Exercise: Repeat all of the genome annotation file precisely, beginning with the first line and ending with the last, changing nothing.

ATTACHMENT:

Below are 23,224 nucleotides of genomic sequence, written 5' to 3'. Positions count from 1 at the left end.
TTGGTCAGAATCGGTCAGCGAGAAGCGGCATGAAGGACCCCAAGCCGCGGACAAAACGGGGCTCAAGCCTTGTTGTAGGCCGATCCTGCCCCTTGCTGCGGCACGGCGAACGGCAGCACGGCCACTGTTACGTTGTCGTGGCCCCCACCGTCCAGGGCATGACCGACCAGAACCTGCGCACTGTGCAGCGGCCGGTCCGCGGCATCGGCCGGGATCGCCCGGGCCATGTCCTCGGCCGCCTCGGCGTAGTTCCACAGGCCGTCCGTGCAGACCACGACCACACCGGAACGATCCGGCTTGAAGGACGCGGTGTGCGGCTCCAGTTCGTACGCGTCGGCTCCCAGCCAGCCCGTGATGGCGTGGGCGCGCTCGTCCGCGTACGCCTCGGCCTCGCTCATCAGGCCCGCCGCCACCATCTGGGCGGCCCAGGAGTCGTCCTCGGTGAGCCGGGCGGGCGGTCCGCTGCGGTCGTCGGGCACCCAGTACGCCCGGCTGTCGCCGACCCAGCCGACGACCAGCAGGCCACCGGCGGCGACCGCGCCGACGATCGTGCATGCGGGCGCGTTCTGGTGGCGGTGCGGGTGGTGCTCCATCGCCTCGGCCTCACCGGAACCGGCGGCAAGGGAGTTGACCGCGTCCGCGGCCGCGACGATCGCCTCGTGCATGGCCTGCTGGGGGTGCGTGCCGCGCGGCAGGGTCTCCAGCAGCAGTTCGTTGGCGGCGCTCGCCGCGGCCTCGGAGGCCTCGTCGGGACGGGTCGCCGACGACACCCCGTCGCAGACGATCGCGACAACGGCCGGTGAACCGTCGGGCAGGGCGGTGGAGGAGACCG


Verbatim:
Below are 23,224 nucleotides of genomic sequence, written 5' to 3'. Positions count from 1 at the left end.
TTGGTCAGAATCGGTCAGCGAGAAGCGGCATGAAGGACCCCAAGCCGCGGACAAAACGGGGCTCAAGCCTTGTTGTAGGCCGATCCTGCCCCTTGCTGCGGCACGGCGAACGGCAGCACGGCCACTGTTACGTTGTCGTGGCCCCCACCGTCCAGGGCATGACCGACCAGAACCTGCGCACTGTGCAGCGGCCGGTCCGCGGCATCGGCCGGGATCGCCCGGGCCATGTCCTCGGCCGCCTCGGCGTAGTTCCACAGGCCGTCCGTGCAGACCACGACCACACCGGAACGATCCGGCTTGAAGGACGCGGTGTGCGGCTCCAGTTCGTACGCGTCGGCTCCCAGCCAGCCCGTGATGGCGTGGGCGCGCTCGTCCGCGTACGCCTCGGCCTCGCTCATCAGGCCCGCCGCCACCATCTGGGCGGCCCAGGAGTCGTCCTCGGTGAGCCGGGCGGGCGGTCCGCTGCGGTCGTCGGGCACCCAGTACGCCCGGCTGTCGCCGACCCAGCCGACGACCAGCAGGCCACCGGCGGCGACCGCGCCGACGATCGTGCATGCGGGCGCGTTCTGGTGGCGGTGCGGGTGGTGCTCCATCGCCTCGGCCTCACCGGAACCGGCGGCAAGGGAGTTGACCGCGTCCGCGGCCGCGACGATCGCCTCGTGCATGGCCTGCTGGGGGTGCGTGCCGCGCGGCAGGGTCTCCAGCAGCAGTTCGTTGGCGGCGCTCGCCGCGGCCTCGGAGGCCTCGTCGGGACGGGTCGCCGACGACACCCCGTCGCAGACGATCGCGACAACGGCCGGTGAACCGTCGGGCAGGGCGGTGGAGGAGACCG